Neglected minstrel of the single song,
Piping at twilight through the russet fields,
Thy two soft silver notes, one short, one long,
Rich with the careless joy that nature yields,
Rise from the stubble round the well-stocked fields,
Far from the chattering flock or warbling throng:
American! All hail, my countryman!
Thy treble, sweet or shrill, delights my ear;
A song of freedom ere our race began,
A challenger of conquest loud and clear;
Bespeaking nature pure as God’s first plan,
And pride and peace, and quiet ever dear:
To a Chrysanthemum.
Thou beauteous flower, with heart of gold,
Bravely defying winter’s cold,
When dreary north winds shrilly whistle
Over the desolate fields of thistle;
Thou comest to bless in beauty’s ways,
With memories of summer days,
When at the touch of gentle showers,
Decked were the fields in myriad flowers;
Yet more than all I praise to-day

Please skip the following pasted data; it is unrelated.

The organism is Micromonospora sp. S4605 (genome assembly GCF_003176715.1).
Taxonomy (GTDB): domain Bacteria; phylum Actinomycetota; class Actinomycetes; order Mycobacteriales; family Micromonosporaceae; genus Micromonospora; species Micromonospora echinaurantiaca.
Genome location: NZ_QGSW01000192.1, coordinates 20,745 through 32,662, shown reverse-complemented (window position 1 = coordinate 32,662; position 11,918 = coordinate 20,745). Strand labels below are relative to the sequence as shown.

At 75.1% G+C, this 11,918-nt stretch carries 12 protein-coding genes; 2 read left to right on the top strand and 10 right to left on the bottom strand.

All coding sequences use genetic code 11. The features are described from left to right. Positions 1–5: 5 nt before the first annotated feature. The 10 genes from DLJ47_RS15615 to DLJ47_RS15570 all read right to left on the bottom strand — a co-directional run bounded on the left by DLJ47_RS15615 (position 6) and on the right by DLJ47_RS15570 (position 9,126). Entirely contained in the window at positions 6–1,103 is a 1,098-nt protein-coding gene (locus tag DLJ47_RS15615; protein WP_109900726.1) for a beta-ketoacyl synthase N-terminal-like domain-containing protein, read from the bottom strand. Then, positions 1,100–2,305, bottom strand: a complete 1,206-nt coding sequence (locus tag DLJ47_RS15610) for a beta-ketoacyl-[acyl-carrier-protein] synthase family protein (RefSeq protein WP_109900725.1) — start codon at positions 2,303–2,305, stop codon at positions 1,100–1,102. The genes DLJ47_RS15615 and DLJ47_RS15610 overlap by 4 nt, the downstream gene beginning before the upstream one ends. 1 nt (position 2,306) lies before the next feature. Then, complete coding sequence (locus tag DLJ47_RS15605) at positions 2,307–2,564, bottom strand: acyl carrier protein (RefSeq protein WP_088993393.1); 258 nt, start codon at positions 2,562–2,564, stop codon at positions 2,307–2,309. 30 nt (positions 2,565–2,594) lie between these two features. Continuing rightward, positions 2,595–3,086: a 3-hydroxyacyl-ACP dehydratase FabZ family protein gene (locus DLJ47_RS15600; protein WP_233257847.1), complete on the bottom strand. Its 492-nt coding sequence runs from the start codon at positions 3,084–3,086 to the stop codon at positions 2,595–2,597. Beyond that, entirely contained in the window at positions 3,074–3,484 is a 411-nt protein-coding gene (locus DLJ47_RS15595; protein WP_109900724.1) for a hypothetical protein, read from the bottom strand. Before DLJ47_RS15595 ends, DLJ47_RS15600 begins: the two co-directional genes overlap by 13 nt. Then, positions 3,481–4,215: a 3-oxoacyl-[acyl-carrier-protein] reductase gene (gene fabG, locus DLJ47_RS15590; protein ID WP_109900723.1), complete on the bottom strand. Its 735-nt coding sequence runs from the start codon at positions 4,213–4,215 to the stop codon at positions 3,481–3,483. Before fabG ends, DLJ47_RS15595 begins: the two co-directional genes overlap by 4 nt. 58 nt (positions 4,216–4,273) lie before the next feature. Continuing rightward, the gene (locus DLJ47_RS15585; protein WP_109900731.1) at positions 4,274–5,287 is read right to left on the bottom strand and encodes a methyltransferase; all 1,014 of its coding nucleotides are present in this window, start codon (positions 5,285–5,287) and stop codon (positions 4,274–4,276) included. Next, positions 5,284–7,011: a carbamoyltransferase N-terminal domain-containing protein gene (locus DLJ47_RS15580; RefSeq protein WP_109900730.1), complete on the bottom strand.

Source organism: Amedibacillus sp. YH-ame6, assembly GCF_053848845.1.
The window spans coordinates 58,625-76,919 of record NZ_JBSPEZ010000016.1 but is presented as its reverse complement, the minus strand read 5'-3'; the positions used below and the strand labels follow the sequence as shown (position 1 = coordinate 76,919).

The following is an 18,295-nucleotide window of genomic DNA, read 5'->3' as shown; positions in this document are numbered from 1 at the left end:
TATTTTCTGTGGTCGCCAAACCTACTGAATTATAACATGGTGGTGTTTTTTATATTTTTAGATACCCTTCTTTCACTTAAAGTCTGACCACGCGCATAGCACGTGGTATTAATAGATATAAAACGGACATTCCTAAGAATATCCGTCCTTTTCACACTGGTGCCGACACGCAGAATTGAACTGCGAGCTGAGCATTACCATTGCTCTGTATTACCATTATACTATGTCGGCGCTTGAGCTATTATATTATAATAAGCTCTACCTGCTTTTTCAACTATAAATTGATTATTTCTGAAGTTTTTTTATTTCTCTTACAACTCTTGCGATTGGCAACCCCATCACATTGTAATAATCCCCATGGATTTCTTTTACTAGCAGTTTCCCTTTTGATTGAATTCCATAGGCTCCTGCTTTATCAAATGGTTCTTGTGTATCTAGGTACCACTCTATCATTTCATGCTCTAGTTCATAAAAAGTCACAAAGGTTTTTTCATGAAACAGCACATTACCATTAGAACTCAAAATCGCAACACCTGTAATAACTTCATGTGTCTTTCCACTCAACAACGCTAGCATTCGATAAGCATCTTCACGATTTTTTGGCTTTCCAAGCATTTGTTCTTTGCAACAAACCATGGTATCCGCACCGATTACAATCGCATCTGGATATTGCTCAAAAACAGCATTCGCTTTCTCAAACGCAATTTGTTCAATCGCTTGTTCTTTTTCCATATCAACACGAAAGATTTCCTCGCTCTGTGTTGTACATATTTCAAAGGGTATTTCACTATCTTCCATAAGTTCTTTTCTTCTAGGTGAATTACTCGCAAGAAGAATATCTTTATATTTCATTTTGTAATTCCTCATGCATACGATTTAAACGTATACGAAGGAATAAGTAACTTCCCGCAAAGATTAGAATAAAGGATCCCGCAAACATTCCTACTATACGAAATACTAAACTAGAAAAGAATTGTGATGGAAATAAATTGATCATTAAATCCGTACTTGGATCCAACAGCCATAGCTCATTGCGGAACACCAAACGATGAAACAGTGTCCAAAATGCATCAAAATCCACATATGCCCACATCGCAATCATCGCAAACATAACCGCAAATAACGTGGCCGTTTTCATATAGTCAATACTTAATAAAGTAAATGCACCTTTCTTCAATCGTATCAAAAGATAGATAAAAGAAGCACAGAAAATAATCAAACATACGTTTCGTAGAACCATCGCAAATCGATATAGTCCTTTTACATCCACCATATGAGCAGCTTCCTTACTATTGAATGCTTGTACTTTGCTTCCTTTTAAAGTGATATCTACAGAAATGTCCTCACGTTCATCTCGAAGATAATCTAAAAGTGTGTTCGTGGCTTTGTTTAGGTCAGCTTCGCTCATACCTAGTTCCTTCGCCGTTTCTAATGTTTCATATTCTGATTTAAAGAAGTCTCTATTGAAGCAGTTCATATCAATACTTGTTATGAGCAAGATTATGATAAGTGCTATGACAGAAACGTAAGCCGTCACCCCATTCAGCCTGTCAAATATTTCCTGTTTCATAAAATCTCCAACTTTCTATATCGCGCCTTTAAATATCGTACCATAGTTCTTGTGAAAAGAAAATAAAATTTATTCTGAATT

This blossom bright,
Since on her breast it lay
Only last night.
JOHN ANGUS THOMPSON.
Wesleyan Literary Monthly
My jewels are the drops of dew
That sparkle on the grass,
Or break into a thousand bits
When ruthless footsteps pass.
My gold bedecks the sunlit cloud,
Untouched by human hand;
My silver is the sleeping sea,
Unshadowed by the land.
My friend is every wooded hill,
And every singing brook;
For they are always true to me,
And wear a kindly look
And yet how few would ever think
To count these treasures o’er;
But, dreaming oft of Satan’s gold,
Would ask kind Heaven for more.
Co-heirs of Nature all may be,
Although of humble birth;
And yet, the miser hugs his gold,
While poor men own the earth.
WILBUR DANIEL SPENCER.
Dartmouth Literary Monthly,
Rough pasture where the blackberries grow!—
It bears upon its churlish face
No sign of beauty, art or grace;
Not here the silvery coverts glow
That April and the angler know.
There sleeps no brooklet in this wild,
Smooth-resting on its mosses sleek,
Like loving lips upon a cheek
Soft as the face of maid or child—
Just boulders, helter-skelter piled.
Ungenerous nature but endows
These acres with the stumps and stocks
Which should be trees, with rude, gray rocks;
Over these humps and hollows browse,
Daily, the awkward, shambling cows.
Here on the right, a straggling wall
Of crazy, granite stones, and there
A rotten pine-trunk, brown and bare,
A mass of huge brakes, rank and tall—
The burning blue sky over all.